Recently I dropped my mobile phone into a bucket of water. The phone worked for a while and then stopped working. Given that, I had been using the phone for nearly two years now, I thought its time to buy a new one. And this is where my problems started.
I have managed to stay away from using smart phones till now. For the last five years I have been using a dual SIM model from Samsung. Given a choice, I would have wanted to buy the same phone all over again, like I had done two years back. But sadly Samsung doesn’t make that model any more ( at least I couldn’t find it anywhere on the web).
Thus, started the journey to figure out which mobile phone to buy. Gradually, recommendations started coming in. The people around me took it upon themselves to make sure that I bought the right mobile phone.
But looking at the choice that was available I ended up being all confused. First and foremost one needed to decide on the price range. Then on the company. Then on the right model. And how did one do that?
With every phone having so many features, how does one figure out which one was the better phone? In fact, feature creep is a huge problem with modern day products. As Geoffrey Miller, a professor of evolutionary psychology at the University of New Mexico in the United States in his book Spent – Sex, Evolution, and Consumer Behaviour “This [i.e. feature creep] is driven partly by the need to make each new product model different from last year’s, but also partly by the consumer’s unconscious desire for a product that is right at the limit of his cognitive ability, and one that therefore functions as a credible cognitive display. The male buying them thinks those features can be talked about in ways that will display my general intelligence to potential mates and friends, who will bow down before my godlike techno-powers.”
The question is what about those people who just want to use a phone like a phone (i.e. make calls, send smses and probably take a picture or two once in a while). How should they go about choosing the right phone? And ultimately human beings have limited cognitive ability. It is simply not possible for them to analyse a product on every dimension and then make a purchasing decision. As Stefan Thomke, an authority in the management of innovation told me in an interview I did for Forbes India “We have been in many meetings where the entire meeting is dedicated to discussing more and more features. There seems to be an assumption that we are basically done when we can no longer squeeze more features into a product. Presumably assuming that the more features a product has, the customer actually sits there and counts the features, and that somehow drives our ability to price it.”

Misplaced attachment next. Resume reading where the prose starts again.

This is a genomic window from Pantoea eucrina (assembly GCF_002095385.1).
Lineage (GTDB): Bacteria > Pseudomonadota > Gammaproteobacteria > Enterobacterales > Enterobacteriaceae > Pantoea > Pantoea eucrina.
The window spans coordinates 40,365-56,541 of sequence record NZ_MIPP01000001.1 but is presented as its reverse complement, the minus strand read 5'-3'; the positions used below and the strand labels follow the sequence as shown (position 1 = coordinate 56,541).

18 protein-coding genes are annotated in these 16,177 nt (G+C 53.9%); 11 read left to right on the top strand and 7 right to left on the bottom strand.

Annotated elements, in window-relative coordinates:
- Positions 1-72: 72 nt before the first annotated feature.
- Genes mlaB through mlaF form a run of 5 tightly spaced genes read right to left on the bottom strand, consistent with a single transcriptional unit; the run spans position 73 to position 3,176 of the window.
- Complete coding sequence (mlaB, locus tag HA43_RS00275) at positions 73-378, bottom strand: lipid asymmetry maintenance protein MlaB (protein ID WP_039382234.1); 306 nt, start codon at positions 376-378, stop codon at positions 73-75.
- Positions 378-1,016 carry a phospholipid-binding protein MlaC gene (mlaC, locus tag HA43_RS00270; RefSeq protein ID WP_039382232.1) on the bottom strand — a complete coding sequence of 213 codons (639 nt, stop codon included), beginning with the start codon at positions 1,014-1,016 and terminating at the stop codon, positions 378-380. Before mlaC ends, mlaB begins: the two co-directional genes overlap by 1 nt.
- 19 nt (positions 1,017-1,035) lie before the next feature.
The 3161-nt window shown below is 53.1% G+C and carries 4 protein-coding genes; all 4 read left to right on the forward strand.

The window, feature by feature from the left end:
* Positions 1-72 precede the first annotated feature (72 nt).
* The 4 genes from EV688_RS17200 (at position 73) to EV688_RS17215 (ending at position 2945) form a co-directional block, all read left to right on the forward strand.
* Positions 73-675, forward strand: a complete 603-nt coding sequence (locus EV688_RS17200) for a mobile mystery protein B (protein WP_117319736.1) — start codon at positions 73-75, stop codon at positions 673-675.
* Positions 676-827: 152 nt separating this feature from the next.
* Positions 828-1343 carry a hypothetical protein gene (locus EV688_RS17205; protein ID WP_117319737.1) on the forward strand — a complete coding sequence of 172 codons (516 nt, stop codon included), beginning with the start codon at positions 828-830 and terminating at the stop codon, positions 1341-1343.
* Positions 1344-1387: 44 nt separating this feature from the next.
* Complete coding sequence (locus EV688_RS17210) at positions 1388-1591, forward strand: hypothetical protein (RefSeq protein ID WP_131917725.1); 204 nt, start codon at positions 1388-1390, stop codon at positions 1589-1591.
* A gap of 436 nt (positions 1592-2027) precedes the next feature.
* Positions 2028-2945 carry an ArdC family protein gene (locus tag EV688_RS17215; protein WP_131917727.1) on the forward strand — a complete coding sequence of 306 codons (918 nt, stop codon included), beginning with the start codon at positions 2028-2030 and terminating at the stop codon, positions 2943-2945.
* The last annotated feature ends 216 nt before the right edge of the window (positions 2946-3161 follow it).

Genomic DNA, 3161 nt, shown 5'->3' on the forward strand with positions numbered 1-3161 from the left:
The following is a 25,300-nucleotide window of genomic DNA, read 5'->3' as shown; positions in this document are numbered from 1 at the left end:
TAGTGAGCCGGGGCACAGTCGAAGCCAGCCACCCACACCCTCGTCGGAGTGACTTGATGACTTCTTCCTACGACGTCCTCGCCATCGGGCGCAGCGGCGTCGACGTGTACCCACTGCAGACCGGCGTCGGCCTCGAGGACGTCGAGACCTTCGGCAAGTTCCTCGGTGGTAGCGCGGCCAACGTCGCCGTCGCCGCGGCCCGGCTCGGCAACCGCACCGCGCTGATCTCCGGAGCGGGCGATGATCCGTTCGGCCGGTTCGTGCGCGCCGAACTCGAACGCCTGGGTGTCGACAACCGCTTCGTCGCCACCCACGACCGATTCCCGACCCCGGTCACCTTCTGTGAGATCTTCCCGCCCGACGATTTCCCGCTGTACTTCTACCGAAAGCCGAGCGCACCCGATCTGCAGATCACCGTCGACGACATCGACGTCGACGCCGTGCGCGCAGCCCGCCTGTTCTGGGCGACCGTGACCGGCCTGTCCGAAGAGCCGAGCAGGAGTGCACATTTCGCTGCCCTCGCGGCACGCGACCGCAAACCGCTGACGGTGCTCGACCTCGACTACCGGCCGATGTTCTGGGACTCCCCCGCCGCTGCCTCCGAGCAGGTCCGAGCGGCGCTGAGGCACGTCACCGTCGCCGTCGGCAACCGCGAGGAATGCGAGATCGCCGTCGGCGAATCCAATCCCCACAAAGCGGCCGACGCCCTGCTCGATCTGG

The consumers tend to simplify this problem by trying to look at one or two dimensions, which they think are important. Take the case of computers. Here people rely on the processor speed of the chip to make a purchasing decision. But is it the right criteria on which a purchasing decision should be based.
As Niraj Dawar writes in Tilt – Shifting Your Strategy from Products to Customers “Like any summary measure of a complex system, speed has its limitations: two computers with the same processor speed on their chips may perform very differently depending on the software loaded on the computer, the transfer speed of inflation to and from memory, its connectivity to the network, and many other variables. But most buyers leave these intricacies to experts and rely instead on the simple summary measure of speed.”
This is how consumer simplify the purchasing decision by looking at an irrelevant criteria. And what true about computers is also true about a lot of other products. As Dawar points out “For example, consumers evaluate digital cameras using the simple summary measures of megapixels, when in fact the megapixel has little to do with the quality of pictures taken by the camera. It is the size of the light sensor rather than the megapixel count that determines picture quality. Similarly, automobile buyers often rely on horsepower as a measure of the muscle of the car, when it is actually torque they are looking for, as torque determines acceleration, which is the sensation that drivers seek. Customers rely on threat count when buying synthetic bed sheets, but threat count is irrelevant in synthetic fabrics—it only provides a measure of quality for natural fibers such as cotton.”
Given these reasons I started looking for an irrelevant criteria using which I could figure out which mobile phone to buy. My search is still on. And as soon as I find one, I will go ahead and buy a new mobile phone. Meanwhile, I did the smart thing. I paid Rs 300 and got my mobile phone repaired. To conclude, let me quote what Thomke of Havard Business School: “We often talk about it as a quote attributed to Leonardo da Vinci that simplicity is the ultimate sophistication. To make things simpler is very hard because that requires you to have a very deep understanding of what the user really wants. And once you have that deep understanding, you have the confidence. Mark Twain once said, if I had more time I would write a short letter.”
The article first appeared on www.firstbiz.com on February 7, 2014
(Vivek Kaul is a writer. He tweets @kaul_vivek)